This letter ruling is limited to the particular records at issue in this request and limited to the facts as presented to us; therefore, this ruling must not be relied upon as a previous determination regarding any other records or any other circumstances.
This ruling triggers important deadlines regarding the rights and responsibilities of the governmental body and of the requestor. For example, governmental bodies are prohibited from asking the attorney general to reconsider this ruling. Gov't Code § 552.301(f). If the governmental body wants to challenge this ruling, the governmental body must appeal by filing suit in Travis County within 30 calendar days. Id. § 552.324(b). In order to get the full benefit of such an appeal, the governmental body must file suit within 10 calendar days. Id. § 552.353(b)(3), (c). If the governmental body does not appeal this ruling and the governmental body does not comply with it, then both the requestor and the attorney general have the right to file suit against the governmental body to enforce this ruling. Id. § 552.321(a).
If this ruling requires the governmental body to release all or part of the requested information, the governmental body is responsible for taking the next step. Based on the statute, the attorney general expects that, within 10 calendar days of this ruling, the governmental body will do one of the following three things: 1) release the public records; 2) notify the requestor of the exact day, time, and place that copies of the records will be provided or that the records can be inspected; or 3) notify the requestor of the governmental body's intent to challenge this letter ruling in court. If the governmental body fails to do one of these three things within 10 calendar days of this ruling, then the requestor should report that failure to the attorney general's Open Government Hotline, toll free, at 877/673-6839. The requestor may also file a complaint with the district or county attorney. Id. § 552.3215(e).
If this ruling requires or permits the governmental body to withhold all or some of the requested information, the requestor can appeal that decision by suing the governmental body. Id. § 552.321(a); Texas Department of Public Safety v. Gilbreath, 842 S.W.2d 408, 411 (Tex. App.-Austin 1992, no writ).
If the governmental body, the requestor, or any other person has questions or comments about this ruling, they may contact our office. Although there is no statutory deadline for contacting us, the attorney general prefers to receive any comments within 10 calendar days of the date of this ruling.
Ref: ID# 132663
Encl. Submitted documents
cc: Ms. Mannie Kalman
1. The responsive information was received by this office on January 20, 2000. The information is indicated to have been sent to this office via "UPS Next Day Air."
2. We note that the documents which you indicate are responsive to item "7" contain phone numbers, some of which may be excepted from disclosure under section 552.117. In Open Records Decision No. 506 at 5 (1988), this office stated that one purpose of section 552.117 is to protect public officials and employees from being harassed while at home. We thus concluded that pager numbers of peace officers, where the pager was purchased and privately owned by the peace officer, may be withheld from disclosure under section 552.117.(3)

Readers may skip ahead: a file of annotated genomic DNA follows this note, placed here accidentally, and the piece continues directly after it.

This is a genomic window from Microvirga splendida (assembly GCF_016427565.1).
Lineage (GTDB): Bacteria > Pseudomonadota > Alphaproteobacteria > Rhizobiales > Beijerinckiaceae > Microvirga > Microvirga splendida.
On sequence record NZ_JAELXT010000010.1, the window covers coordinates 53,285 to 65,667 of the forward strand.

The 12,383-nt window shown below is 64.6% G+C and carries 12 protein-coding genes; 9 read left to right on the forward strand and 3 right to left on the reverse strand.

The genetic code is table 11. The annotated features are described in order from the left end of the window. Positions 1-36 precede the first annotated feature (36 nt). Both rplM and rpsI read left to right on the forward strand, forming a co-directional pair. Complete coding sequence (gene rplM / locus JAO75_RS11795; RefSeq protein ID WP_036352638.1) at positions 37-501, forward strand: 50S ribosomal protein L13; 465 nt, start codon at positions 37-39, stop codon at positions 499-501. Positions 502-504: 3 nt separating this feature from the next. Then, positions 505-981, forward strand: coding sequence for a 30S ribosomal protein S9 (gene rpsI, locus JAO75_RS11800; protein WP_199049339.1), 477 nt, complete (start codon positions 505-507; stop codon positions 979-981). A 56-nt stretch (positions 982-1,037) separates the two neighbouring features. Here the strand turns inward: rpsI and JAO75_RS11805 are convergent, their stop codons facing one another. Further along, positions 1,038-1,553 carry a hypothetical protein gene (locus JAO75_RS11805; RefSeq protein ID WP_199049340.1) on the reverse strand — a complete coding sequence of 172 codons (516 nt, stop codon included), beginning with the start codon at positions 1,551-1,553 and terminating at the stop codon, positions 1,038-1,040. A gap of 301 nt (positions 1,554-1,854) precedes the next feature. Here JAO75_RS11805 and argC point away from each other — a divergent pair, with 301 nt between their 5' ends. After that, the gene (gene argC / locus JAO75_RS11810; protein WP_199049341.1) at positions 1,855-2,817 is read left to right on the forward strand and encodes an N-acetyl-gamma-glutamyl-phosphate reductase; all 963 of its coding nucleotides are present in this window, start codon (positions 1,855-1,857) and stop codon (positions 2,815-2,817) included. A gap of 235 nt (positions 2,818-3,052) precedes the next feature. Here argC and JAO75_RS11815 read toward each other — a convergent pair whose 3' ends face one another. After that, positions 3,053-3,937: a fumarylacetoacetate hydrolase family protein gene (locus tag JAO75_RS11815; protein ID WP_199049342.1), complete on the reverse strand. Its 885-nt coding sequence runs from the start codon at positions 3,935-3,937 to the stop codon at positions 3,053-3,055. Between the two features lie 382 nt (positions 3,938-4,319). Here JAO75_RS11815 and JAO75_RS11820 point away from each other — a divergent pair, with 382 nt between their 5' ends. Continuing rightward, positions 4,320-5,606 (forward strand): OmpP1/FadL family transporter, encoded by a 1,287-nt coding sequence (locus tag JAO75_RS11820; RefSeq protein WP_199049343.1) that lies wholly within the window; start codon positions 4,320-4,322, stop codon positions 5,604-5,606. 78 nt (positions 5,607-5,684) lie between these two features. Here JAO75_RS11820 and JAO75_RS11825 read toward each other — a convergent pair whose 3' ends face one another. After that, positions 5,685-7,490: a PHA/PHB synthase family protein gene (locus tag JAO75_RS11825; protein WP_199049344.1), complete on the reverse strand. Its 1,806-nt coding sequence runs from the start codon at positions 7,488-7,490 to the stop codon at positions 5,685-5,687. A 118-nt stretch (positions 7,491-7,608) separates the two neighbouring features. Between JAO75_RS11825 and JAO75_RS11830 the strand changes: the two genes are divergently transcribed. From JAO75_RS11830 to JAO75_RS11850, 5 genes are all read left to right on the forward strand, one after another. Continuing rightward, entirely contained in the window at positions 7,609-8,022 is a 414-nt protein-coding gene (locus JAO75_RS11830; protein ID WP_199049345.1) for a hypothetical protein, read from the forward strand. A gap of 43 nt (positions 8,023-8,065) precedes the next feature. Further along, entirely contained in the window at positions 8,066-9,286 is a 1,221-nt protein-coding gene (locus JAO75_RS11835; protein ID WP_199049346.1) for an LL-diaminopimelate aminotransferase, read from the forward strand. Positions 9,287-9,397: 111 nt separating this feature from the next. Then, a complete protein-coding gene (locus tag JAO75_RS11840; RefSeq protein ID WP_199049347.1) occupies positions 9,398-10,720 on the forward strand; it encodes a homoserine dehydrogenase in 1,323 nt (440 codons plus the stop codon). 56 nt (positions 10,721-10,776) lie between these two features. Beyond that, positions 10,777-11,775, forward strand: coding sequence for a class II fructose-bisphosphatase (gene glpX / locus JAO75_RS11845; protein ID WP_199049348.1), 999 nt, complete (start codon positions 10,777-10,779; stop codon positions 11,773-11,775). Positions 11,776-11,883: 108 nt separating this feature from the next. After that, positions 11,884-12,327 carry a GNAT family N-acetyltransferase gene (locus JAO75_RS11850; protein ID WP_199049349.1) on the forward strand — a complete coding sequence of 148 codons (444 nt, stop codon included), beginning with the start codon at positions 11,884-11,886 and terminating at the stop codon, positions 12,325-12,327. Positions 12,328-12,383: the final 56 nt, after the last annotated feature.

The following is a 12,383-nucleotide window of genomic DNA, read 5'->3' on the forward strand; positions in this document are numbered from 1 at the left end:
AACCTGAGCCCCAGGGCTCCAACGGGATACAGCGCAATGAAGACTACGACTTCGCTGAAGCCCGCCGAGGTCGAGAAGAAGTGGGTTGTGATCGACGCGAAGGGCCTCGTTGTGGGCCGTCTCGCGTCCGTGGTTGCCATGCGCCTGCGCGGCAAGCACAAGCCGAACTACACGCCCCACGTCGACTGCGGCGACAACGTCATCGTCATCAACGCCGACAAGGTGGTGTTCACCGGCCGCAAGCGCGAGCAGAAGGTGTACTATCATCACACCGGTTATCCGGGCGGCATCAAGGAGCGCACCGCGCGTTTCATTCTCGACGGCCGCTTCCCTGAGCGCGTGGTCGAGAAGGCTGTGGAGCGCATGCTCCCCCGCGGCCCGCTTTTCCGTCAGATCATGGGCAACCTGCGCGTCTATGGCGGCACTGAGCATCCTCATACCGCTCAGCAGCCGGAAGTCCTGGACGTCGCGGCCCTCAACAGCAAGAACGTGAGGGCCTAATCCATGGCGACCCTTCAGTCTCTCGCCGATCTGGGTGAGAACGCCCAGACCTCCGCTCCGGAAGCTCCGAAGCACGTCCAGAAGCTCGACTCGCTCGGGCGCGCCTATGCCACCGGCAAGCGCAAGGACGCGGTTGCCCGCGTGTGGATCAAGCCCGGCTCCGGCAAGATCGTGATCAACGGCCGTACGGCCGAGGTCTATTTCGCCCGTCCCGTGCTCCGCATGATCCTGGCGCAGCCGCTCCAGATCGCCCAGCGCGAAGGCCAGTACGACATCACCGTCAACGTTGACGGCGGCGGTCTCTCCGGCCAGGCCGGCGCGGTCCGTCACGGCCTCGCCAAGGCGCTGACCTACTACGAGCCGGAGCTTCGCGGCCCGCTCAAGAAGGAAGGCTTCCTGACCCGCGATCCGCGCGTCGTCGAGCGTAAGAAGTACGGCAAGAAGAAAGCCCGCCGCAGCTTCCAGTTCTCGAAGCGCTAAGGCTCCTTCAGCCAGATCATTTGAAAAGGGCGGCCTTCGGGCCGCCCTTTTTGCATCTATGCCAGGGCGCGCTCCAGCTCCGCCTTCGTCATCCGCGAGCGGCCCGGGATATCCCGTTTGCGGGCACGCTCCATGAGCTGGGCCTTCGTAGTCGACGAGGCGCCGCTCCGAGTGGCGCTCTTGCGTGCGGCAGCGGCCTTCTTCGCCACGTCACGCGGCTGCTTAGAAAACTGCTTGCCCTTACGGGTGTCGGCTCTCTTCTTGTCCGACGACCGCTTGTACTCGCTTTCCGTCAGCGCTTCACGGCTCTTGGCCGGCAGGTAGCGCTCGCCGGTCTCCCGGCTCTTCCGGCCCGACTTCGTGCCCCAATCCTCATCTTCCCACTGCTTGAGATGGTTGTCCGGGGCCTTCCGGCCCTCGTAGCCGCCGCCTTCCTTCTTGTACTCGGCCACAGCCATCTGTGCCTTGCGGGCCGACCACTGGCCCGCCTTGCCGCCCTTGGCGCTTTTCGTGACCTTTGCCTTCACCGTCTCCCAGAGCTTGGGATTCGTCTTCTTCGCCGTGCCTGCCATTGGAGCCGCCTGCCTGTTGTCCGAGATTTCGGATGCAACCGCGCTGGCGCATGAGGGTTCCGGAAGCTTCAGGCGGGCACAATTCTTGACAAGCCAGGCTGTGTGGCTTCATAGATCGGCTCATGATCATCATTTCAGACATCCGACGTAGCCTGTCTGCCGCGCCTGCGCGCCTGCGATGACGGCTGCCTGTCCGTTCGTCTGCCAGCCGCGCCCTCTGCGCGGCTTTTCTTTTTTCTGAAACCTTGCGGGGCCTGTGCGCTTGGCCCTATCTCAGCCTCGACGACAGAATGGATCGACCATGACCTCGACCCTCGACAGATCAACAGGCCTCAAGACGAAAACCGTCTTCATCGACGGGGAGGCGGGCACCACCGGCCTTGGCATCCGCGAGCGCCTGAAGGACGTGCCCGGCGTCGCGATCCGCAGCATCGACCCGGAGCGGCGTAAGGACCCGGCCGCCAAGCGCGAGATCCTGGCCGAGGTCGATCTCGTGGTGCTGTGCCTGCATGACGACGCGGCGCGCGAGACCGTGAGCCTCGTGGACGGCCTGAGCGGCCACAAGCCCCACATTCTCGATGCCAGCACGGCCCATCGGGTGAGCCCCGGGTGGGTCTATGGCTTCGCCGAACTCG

3. For purposes of granting section 552.117, we assume that. (; different considerations apply if employee pays for purchase and installation of and calls to and from mobile phone in his private vehicle and simply seeks reimbursement for calls made on county business). -
4. If the peace officer who is the subject of the section 552.117 information is a client of the requestor, and the officer or that officer's authorized representative provides the department with a written consent to release the information, the department must release that information notwithstanding section 552.117. See above the discussion of Gov't Code §§ 552.023, 552.229.
5. "Peace officer" as that term is defined by article 2.12 of the Code of Criminal Procedure.
6. The videotapes appear to consist of educational presentations for training purposes. You do not advise this office whether any of the individuals appearing in the videotapes are Texas peace officers as defined by article 2.12 of the Code of Criminal Procedure. We note that some of the individuals are affirmatively indicated to be peace officers in other states. We believe section 552.119 of the Government Code operates to except from disclosure the images of only those individuals who are Texas peace officers as that term is defined in article 2.12 of the Code of Criminal Procedure. Moreover, section 552.119 does not except from disclosure the image of a Texas peace officer who is deceased. See Open Records Decision No. 536 (1989).